As part of this year’s Offbeat Festival on 15th July at the Old Fire Station on Oxford’s George Street we were treated to an evening of Kathak dance and music presented as “Going Global”.  The instrumentalists included the amazing tabla player, Master Sanju Sahai, along with violinist Alice Barron, and sitar player and vocalist Debipriya Sircar.  Jaymini Sahai leads the company and is its solo Kathak dancer.  The troupe was sponsored and presented by Aradhana Arts.

The evening began with an introduction by Jaymini Sahai in which she explained that among the eight major Indian dance styles – or forms – Kathak represented best those from the North of the country along with the Panjabi Bhangra.  The famous Bharatanatyam from Tamil Nadu represented those from southern India along with the dramatic Kathakali dance drama form.   Sahai further explained that all Indian dances are a form of storytelling.  And that, under the Mogul’s rule in Northern India, Kathak dance became a dance for the courts of the emperors and was in this way refined in its gestures.

Sahai then introduced each of the instrumentalists who, seated on the floor to one side of the stage, were all dressed in rich red textiles.  These three would provide the evening’s exotic and varied musical offerings as well as the accompaniment to her dancing.  So after the introduction we were treated to a tuning up exercise by Master Sanju Sahai whose use of his fingers, palm, wrist and fist was acrobatic, intricate and powerful, providing alternative beats, sounds, resonances and speeds on two drums set before him as he sat on the floor, his small child by his side.   Sanju explained that a 16 beat time cycle was the most common beat in Indian music which is shared by the tabla; however, he insisted that “the Tabla has its own language and every note its own name.”

As the sounds of the tabla continue, one becomes aware that although there is a series of repetitions as violin and sitar accompaniment is added, the tabla sets a varied pace by speeding up the beats and adding more and more intricate beat sounds.  Sanju’s finger-work began to incorporate slaps and the occasional pound of a fist as well as vocal counting/naming of syllables.  Sometimes he moved his hands from engagement with the top of the drums to their sides.  Complexity provided variety and intensity to the music of drum, violin and sitar.  It was led by the sounds of the tabla, but enriched by violin, sitar and vocalise. 

Eventually Jaymini Sahai reappeared and began her dance.  She is dressed in the fabulous colours redolent of India’s dazzling textiles, embroideries and shining decorations:  sequins, and small glitter flakes.  Her arms float and flow like a bird’s wings, her turns waft lightly over the ground, her movements are sinuous and sharp at once.  There are the traditional stamping feet but always offset by movements of head and hands upwards as if in supplication or wonder.  I have seen numerous Kathak performers.  As with those others, so with this commanding performance;  the dance endows beauty and power, fragility and strength, coyness and purity in seeming contrary gestures until a strange harmony in opposition has been achieved by the dancer.  The audience is somewhat mesmerized by the speed and grace of movement, its continual flow yet sense of stillness and certainty.  The eyes are reading “delight”, the mouth communicates a silent message which the hands seem to be sending out.  “Who is she dancing her message for?”  “What is she saying?”  “What are her changing speeds responding to?”  As an ignorant Western onlooker, I understand that these are some of my questions as I watch the dancer.  Movements of the body are at once strong and subtle with delicate “punctuation” provided by mouth, eyes, or flip of finger-tips. But the last word of the dance seems always to be a determined and strong stamp of both feet into the ground as if in some kind of achieved triumph.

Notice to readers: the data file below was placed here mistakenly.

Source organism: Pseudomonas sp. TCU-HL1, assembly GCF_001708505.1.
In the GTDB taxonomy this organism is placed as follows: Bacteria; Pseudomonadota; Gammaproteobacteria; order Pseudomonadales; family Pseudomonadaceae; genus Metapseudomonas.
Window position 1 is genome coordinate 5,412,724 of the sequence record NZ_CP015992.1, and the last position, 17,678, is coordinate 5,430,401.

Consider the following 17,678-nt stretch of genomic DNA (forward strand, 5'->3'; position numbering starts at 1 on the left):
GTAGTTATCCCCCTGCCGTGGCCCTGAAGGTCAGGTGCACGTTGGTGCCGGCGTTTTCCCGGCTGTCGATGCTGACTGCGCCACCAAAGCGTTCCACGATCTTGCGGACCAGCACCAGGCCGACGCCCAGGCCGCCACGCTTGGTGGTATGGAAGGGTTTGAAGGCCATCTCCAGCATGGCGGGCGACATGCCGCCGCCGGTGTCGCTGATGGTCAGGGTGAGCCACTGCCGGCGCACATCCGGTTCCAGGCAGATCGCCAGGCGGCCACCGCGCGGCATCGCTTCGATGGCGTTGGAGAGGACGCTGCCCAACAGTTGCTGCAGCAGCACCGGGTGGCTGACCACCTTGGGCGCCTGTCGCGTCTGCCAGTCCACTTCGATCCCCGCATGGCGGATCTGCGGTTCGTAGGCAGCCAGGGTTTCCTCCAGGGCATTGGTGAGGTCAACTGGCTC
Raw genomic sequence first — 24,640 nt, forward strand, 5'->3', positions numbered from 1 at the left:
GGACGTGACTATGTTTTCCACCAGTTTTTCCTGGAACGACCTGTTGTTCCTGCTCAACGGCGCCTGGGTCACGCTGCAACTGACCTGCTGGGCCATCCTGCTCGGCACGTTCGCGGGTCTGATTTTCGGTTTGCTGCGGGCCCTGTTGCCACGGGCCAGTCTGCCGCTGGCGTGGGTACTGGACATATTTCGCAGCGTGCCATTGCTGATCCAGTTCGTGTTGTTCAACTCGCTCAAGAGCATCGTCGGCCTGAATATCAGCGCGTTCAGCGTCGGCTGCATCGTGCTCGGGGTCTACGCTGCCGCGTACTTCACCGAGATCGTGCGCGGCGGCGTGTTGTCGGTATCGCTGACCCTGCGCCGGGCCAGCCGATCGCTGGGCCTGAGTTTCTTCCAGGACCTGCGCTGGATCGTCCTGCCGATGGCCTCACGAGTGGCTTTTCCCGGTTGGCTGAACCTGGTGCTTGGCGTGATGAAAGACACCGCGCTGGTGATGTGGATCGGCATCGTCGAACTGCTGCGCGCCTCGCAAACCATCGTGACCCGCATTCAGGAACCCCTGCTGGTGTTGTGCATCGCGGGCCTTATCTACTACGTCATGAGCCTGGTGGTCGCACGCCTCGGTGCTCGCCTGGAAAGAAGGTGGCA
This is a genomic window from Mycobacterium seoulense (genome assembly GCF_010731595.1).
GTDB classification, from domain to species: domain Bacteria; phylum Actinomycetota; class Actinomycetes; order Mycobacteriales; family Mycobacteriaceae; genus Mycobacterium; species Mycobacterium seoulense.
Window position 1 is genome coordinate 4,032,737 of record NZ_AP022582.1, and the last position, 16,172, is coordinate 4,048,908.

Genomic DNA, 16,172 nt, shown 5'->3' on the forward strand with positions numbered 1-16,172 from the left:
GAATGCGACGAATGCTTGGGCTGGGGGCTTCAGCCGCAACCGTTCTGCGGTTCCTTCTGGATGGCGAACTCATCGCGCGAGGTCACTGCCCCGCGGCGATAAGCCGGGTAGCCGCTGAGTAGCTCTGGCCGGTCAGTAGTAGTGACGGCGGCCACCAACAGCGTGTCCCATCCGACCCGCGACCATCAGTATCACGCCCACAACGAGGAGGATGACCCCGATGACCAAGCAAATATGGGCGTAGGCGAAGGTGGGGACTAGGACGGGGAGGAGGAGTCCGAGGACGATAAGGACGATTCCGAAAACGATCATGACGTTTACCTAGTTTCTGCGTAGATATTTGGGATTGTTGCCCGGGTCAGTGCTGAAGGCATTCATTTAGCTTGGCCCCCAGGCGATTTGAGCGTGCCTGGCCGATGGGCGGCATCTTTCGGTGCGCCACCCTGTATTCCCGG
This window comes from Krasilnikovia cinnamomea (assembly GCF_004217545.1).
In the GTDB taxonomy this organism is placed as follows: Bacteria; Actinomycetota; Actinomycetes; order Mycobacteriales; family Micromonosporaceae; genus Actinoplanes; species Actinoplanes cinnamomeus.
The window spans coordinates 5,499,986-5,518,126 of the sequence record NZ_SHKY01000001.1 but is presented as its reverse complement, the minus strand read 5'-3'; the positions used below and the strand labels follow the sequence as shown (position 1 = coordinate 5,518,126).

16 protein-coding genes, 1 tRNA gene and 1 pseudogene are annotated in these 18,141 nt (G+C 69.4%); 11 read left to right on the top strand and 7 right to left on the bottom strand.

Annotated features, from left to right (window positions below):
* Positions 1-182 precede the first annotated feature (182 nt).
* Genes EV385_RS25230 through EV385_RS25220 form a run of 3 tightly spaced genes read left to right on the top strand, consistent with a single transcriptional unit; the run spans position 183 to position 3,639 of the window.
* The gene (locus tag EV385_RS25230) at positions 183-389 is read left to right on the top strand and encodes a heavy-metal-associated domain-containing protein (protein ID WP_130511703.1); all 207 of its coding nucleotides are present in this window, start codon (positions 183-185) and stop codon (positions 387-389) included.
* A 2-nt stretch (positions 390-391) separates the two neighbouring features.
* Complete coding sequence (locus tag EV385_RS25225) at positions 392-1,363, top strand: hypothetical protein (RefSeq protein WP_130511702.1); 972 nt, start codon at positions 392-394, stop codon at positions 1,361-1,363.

Following the first dance, Alice Barron presented a single discordant sigh on her violin followed by the sitar joining to give weight and variety to the strings.  Then the tabla joined adding substance with rhythmic beats.  The music turned into a Celtic reel until one felt like joining in with an eightsome as at a ceilidh.  After this, Sanju calls out: “Now we’ll take you to the Middle East” and the sitar musician lead, with Alice Barron’s violin becoming a “Jewish” fiddle sounding a melancholic note to the quick Turkish Halay folk dance music.   Debiprya Sircar adds her honey-toned voice to this exotic music and we have been moved very swiftly from Scottish Ceilidh to The Arabian Nights.

As the red-clad instrumentalists allowed the hands of the tabla player to dominate again, I could almost hear his beats like horses’ hooves moving along the sand at speed with the wind behind them.  This playing was very exciting as the sheer force of the three instruments and the vocalise came together before giving way once more to Jaymini Sahai in her next dance solo, to end the program.  This last dance was more overtly now a dialogue between dancer and tabla player with hands flying in one another’s direction and then upward by the dancer like butterflies soaring up into the sky. 

The entertainment was exhilarating and informative.  It was incredibly professional and polished; and I felt it deserved an audience in numbers way beyond the four or five rows of The Old Fire Station.  I shall look for where else Going Global might be performing in the future. And so should any of you reading this meagre review of a tremendously exhilarating dance and music performance.

Susannah Harris-Wilson

18th July 2022